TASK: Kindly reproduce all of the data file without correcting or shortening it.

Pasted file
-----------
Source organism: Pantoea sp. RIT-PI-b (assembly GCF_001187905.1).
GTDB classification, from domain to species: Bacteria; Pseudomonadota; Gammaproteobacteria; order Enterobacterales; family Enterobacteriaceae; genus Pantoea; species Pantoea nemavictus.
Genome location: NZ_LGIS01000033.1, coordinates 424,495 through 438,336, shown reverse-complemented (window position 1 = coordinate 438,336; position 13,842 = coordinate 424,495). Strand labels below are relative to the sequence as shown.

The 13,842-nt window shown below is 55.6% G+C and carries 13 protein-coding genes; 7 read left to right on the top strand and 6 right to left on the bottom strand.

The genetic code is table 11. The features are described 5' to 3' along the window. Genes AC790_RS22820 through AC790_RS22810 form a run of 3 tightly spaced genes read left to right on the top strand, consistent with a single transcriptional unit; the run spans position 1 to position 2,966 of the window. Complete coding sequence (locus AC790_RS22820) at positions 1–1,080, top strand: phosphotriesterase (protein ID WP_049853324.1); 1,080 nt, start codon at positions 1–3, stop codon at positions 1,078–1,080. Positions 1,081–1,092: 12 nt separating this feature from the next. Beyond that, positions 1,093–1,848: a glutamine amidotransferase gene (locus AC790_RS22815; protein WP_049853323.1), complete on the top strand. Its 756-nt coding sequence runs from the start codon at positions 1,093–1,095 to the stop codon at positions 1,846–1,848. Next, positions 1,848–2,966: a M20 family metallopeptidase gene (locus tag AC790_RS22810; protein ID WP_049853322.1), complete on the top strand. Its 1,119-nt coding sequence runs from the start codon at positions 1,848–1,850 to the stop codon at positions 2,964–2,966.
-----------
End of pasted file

Source organism: Pantoea sp. RIT-PI-b (assembly GCF_001187905.1).
GTDB classification, from domain to species: Bacteria; Pseudomonadota; Gammaproteobacteria; order Enterobacterales; family Enterobacteriaceae; genus Pantoea; species Pantoea nemavictus.
Genome location: NZ_LGIS01000033.1, coordinates 424,495 through 438,336, shown reverse-complemented (window position 1 = coordinate 438,336; position 13,842 = coordinate 424,495). Strand labels below are relative to the sequence as shown.

The 13,842-nt window shown below is 55.6% G+C and carries 13 protein-coding genes; 7 read left to right on the top strand and 6 right to left on the bottom strand.

The genetic code is table 11. The features are described 5' to 3' along the window. Genes AC790_RS22820 through AC790_RS22810 form a run of 3 tightly spaced genes read left to right on the top strand, consistent with a single transcriptional unit; the run spans position 1 to position 2,966 of the window. Complete coding sequence (locus AC790_RS22820) at positions 1–1,080, top strand: phosphotriesterase (protein ID WP_049853324.1); 1,080 nt, start codon at positions 1–3, stop codon at positions 1,078–1,080. Positions 1,081–1,092: 12 nt separating this feature from the next. Beyond that, positions 1,093–1,848: a glutamine amidotransferase gene (locus AC790_RS22815; protein WP_049853323.1), complete on the top strand. Its 756-nt coding sequence runs from the start codon at positions 1,093–1,095 to the stop codon at positions 1,846–1,848. Next, positions 1,848–2,966: a M20 family metallopeptidase gene (locus tag AC790_RS22810; protein ID WP_049853322.1), complete on the top strand. Its 1,119-nt coding sequence runs from the start codon at positions 1,848–1,850 to the stop codon at positions 2,964–2,966.